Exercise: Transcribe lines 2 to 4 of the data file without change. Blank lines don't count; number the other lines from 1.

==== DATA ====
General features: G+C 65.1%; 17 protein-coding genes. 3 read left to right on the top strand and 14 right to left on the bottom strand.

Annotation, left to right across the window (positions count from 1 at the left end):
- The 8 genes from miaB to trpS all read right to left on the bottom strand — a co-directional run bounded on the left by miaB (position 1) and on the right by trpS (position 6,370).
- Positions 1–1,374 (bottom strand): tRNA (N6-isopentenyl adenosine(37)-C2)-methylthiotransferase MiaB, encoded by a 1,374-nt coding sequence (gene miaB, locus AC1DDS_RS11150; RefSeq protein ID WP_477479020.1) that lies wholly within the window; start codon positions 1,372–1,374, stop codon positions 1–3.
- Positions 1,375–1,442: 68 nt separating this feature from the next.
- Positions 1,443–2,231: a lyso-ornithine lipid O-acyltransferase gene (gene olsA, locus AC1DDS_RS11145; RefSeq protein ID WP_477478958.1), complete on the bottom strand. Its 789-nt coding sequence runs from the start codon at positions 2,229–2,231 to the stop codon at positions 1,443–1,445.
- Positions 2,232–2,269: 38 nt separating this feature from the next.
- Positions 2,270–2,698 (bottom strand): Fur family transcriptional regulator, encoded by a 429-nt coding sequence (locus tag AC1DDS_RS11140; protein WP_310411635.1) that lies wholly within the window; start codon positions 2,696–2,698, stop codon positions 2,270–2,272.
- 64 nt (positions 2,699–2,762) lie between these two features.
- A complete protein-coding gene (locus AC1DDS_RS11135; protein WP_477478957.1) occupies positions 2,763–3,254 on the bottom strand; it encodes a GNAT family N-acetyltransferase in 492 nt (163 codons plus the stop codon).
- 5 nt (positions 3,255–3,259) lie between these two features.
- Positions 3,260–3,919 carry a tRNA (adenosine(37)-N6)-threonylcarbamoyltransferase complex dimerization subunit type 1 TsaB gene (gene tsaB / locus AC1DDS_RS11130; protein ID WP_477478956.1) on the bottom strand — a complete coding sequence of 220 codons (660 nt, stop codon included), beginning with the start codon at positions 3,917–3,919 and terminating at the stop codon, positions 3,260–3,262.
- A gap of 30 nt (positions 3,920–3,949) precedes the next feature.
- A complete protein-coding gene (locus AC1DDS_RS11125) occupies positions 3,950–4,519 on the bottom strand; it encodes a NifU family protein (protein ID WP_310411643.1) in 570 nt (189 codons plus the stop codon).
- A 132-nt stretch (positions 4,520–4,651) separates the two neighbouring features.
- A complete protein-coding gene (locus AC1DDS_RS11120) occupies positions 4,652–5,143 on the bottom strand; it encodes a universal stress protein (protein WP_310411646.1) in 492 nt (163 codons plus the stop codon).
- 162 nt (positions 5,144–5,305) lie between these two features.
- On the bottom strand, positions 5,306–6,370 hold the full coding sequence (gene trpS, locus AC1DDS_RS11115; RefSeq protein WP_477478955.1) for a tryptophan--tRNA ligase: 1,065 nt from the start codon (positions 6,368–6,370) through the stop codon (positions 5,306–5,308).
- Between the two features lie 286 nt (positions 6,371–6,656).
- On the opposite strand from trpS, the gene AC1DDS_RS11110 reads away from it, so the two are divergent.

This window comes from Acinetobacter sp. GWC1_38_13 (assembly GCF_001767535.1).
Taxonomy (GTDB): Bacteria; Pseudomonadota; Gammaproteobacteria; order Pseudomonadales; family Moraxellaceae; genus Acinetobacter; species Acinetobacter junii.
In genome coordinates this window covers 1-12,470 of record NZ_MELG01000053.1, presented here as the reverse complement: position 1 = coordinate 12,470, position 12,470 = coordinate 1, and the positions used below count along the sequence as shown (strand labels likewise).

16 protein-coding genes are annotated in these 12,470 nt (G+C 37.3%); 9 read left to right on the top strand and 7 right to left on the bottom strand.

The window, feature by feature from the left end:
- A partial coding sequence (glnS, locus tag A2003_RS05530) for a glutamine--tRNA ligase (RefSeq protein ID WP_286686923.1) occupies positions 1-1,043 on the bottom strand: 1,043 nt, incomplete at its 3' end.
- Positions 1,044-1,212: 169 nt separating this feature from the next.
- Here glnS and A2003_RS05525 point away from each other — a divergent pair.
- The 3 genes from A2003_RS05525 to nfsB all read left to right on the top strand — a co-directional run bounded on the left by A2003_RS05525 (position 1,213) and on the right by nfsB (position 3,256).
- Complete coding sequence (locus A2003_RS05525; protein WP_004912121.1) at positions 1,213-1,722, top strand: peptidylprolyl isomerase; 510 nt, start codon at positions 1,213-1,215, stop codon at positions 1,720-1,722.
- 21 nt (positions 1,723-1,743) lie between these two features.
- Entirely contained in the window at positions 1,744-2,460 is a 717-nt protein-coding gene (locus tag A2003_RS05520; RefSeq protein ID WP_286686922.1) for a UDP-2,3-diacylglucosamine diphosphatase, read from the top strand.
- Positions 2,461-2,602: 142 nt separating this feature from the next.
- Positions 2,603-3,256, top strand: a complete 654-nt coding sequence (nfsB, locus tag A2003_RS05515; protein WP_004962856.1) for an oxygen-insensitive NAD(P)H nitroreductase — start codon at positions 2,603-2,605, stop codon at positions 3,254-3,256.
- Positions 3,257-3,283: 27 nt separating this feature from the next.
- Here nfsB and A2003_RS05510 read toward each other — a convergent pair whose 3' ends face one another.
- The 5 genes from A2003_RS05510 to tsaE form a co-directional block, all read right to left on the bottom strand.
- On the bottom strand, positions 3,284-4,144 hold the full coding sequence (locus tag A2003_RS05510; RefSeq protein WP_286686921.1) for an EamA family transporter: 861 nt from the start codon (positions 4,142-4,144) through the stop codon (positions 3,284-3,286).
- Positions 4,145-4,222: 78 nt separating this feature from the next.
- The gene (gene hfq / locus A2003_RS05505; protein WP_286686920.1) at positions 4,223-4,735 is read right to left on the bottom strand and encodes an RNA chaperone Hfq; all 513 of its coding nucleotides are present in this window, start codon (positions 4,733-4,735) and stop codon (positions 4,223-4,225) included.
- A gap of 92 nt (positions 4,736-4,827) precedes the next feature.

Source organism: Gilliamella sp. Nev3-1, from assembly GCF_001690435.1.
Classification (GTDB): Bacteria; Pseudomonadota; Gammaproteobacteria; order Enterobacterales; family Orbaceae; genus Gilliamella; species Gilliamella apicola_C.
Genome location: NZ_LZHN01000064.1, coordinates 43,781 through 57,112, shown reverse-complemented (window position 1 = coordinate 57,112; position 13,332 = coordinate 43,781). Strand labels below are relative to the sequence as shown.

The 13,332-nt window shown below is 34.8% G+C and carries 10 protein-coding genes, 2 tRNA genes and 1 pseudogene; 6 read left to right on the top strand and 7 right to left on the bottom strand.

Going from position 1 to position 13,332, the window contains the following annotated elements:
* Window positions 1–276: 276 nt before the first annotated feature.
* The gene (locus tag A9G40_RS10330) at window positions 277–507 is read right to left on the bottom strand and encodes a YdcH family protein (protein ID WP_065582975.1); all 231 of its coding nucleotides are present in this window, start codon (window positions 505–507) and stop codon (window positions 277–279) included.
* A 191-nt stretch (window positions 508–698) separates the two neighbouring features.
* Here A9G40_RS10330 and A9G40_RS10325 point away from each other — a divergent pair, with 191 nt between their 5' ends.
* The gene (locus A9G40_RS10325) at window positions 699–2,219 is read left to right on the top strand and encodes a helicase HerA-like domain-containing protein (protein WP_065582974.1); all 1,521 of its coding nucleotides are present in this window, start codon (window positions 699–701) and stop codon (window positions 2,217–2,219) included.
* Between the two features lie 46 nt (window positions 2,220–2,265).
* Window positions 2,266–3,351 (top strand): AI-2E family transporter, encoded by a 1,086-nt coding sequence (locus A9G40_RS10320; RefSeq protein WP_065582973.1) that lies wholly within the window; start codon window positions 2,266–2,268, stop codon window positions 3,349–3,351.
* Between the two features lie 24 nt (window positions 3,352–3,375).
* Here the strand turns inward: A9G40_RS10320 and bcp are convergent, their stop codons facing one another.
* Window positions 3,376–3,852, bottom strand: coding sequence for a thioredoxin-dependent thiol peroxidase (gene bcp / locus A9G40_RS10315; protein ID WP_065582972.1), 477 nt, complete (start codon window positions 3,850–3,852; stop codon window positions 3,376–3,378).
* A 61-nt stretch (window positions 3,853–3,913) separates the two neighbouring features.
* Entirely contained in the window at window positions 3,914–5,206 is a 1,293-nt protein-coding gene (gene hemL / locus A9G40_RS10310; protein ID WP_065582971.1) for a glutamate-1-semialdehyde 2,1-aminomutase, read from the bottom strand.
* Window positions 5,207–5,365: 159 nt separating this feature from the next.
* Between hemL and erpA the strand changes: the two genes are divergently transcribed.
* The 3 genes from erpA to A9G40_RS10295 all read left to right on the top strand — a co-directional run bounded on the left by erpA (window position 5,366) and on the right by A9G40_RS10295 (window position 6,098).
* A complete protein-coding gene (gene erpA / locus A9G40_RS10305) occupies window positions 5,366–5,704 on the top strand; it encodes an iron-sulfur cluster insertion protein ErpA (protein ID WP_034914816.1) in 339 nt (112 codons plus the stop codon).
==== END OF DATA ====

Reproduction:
Annotation, left to right across the window (positions count from 1 at the left end):
- The 8 genes from miaB to trpS all read right to left on the bottom strand — a co-directional run bounded on the left by miaB (position 1) and on the right by trpS (position 6,370).
- Positions 1–1,374 (bottom strand): tRNA (N6-isopentenyl adenosine(37)-C2)-methylthiotransferase MiaB, encoded by a 1,374-nt coding sequence (gene miaB, locus AC1DDS_RS11150; RefSeq protein ID WP_477479020.1) that lies wholly within the window; start codon positions 1,372–1,374, stop codon positions 1–3.